The summary of the first workshop at UFMG (Brazil), PART 1

Rua Direita, São Paulo, SP, c. 1970 /Claudia Andujar / Instituto Moreira Salles Collection

The first research workshop Fast Forward2: Women in Photographyfunded with The Leverhulme Trust International Network Grant, took place at Universidade Federal de Minas Gerais in Belo Horizonte, Brazil on July 24th and 25th 2017, hosted by Dr. Patricia Azevedo.

Presentations and open discussion took place over the two-day workshop around ideas and themes concerned with the work and position of women photographers today. The summaries of presentations (part one) are below.

 

ROSANGELA RENNÓ, Artist (Brazil)

Rosangela Rennó spoke about how and why her interest in using photography developed in her work. She referred to the difficulties of engaging an audience in the subject matter of her work and how she disturbed many people in the production of her politically sensitive projects that deal with both social and political issues in contemporary Brazilian society. The significance of this presentation was concerned with how Rennó negotiated her way around and inside particular institutions that did not have a history of being interested in the exposure and discussion of issues related to archives, collections and histories. As well the presentation foregrounded Rennó’s persistence in following up the issues that she considers significant to be remembered through the making of her work despite resistance that she frequently encountered. Rennó benefits from relationships with organisations outside of Brazil such as the Goethe Institute to help fund her projects.

Installation for the exhibition Revendo Brasí­lia

 

THYAGO NOGUEIRA, Head of the Contemporary Photography Department at Instituto Moreira Salles and Editor of ZUM Magazine (Brazil). 

Claudia Andujar, In the Place of the Other

“After three years of research in the photographer’s archives, I have put together the first retrospective exhibition dedicated to the work preceding Claudia Andujar’s world famous Yanomami Indians’ photographs. Andujar arrived in São Paulo in 1955 at age 24, after fleeing Hungary with her mother during World War II. Her father’s family was killed in concentration camps. With little knowledge of the Portuguese language, she found in photography an instrument for work and contact with the country. From the 1950s to ’70s, she contributed to magazines in Brazil and abroad, participated in art exhibitions and traveled Brazil from north to south.

Focusing on the early decades of her production, this research presents different perspectives through which she explored photography and the country: the relationship with nature, anthropological immersion, graphic experimentation and photojournalistic work. With a humanist outlook, she used photography to understand the country that she adopted as her home and to find herself. Throughout her career, she has made a point to get closer to, and put herself in the place of others. This displacement also manifested in the realm of geography, as she was forced to rebuild her life in a new country.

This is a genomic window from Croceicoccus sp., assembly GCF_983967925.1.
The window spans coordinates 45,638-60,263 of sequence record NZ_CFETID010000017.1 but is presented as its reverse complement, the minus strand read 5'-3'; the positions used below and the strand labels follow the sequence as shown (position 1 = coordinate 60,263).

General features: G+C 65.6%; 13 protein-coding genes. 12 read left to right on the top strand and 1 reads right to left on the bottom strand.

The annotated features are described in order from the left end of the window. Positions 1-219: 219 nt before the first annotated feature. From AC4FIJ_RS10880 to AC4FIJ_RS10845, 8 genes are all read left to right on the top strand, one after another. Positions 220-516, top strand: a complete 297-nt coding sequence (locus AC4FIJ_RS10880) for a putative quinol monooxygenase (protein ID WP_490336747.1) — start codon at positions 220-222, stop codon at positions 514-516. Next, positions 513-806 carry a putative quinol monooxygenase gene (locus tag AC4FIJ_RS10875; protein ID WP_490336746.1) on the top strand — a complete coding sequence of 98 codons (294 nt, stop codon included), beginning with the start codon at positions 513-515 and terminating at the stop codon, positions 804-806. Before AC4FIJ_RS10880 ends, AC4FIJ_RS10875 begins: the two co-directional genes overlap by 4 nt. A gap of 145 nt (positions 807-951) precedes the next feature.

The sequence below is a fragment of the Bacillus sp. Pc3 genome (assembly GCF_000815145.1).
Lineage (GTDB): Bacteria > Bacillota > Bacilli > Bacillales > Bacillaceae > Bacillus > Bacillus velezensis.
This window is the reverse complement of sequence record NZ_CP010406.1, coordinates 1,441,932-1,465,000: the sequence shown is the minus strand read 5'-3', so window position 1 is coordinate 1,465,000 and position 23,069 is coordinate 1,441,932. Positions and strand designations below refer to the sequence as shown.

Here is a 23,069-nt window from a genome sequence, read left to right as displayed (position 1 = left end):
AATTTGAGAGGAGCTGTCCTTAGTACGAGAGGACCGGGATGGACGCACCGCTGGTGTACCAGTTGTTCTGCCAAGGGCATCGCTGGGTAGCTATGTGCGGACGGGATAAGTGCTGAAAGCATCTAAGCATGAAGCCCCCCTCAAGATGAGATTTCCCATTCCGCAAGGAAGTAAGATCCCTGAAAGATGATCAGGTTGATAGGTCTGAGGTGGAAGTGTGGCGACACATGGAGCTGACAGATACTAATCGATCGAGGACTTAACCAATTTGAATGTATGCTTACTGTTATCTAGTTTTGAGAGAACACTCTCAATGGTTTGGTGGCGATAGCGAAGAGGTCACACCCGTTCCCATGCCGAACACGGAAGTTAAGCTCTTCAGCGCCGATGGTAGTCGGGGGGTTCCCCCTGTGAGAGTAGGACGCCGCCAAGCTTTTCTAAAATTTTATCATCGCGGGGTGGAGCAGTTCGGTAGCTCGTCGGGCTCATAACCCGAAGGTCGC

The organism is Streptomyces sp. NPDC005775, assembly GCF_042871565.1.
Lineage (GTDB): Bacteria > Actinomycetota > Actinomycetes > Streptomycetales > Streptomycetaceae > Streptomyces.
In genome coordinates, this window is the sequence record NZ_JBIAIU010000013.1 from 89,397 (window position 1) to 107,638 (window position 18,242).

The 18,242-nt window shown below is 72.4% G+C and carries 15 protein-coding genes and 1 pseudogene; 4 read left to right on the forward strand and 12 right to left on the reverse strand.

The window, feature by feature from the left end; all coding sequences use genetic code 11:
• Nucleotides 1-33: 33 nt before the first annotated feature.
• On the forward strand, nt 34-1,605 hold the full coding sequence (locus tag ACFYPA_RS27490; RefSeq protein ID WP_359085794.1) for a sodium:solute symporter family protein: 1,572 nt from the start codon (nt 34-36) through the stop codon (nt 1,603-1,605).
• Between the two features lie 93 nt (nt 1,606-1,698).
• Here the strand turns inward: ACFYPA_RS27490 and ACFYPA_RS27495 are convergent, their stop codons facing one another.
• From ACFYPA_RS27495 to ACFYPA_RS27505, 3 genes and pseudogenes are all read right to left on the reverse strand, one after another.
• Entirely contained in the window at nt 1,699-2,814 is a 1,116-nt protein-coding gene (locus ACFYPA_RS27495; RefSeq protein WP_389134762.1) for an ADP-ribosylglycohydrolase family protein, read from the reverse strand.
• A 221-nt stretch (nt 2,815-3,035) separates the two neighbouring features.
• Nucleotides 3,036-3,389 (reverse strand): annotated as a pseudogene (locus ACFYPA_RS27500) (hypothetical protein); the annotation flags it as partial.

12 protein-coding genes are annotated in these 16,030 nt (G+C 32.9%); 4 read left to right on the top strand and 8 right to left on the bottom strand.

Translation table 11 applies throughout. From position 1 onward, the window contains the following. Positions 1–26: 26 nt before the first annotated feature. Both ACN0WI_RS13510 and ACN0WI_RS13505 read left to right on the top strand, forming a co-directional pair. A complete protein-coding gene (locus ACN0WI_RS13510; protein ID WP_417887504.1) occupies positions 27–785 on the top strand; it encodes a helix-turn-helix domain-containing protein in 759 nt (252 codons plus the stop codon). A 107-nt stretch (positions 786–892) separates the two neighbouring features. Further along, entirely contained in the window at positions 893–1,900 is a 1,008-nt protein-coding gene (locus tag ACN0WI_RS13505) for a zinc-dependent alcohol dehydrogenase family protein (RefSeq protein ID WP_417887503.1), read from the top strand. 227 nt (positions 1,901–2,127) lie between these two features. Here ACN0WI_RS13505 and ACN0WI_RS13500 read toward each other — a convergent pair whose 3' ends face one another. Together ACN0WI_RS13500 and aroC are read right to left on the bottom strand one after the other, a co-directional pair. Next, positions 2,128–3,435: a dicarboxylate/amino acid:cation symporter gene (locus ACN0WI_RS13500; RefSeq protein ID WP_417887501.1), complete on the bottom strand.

The research focuses on a largely unseen and unstudied period of her career. It helps us understand the originality and the complexity of the work of one of Brazil’s most important photographers.”

Rua Direita, São Paulo, SP, c. 1970 /Claudia Andujar / Instituto Moreira Salles Collection

 

MARIA ANGELICA MELENDI, Historian and Art Critic, Professor at PG in Arts, UFMG (Argentina/Brazil)

Maria Angelica Melendi discussed the work of women artists in the period of dictatorship 1968 – 1985. It is a research that she has conducted for the curation of the exhibition project titled “Radical Woman” for the Hammer Museum in Los Angeles (opening late 2018). 1975 was defined, by the UN, as the international year of the woman and (in the same year) the feminist movement for Amnesty was initiated in Brazil. This point in time marks a significant influence for the artist’s included in this exhibition. In the 1960s, over 100 years after the end of colonization, was an important time for Brazil and artists and intellectuals were linked to the liberal movement against dictatorship. Artists were building an allegra of Brazil and from within the dynamics of this different protests would arise yet also remain hidden. She described the censorship and closure of exhibitions in the late 1960s and the difficulties in particular for women artists. The spine of feminine artistic production in Brazil dates back to the last decades of the 19th century and in the 1960s this production became more aware of its identity. In the 1970’s many questions about sexuality, family and political participation were raised by women artists. Feminism had to fight with other important needs of the society and was often thought of as a bourgeois occupation. Melendi talked about the disposability of the female body and how women that resisted the traditional framework (for behavior) could easily become victims of violence as they could be considered as degenerate beings for their transgression – the artists she has researched have made responses to this situation. The repression of the dictatorship haunted and terrified people and these artists were working in the frontier between reason and affection, pleasure and pain. The women artists that were introduced in this presentation were Sônia Andrade, Lenora de Barros, Regina Vater.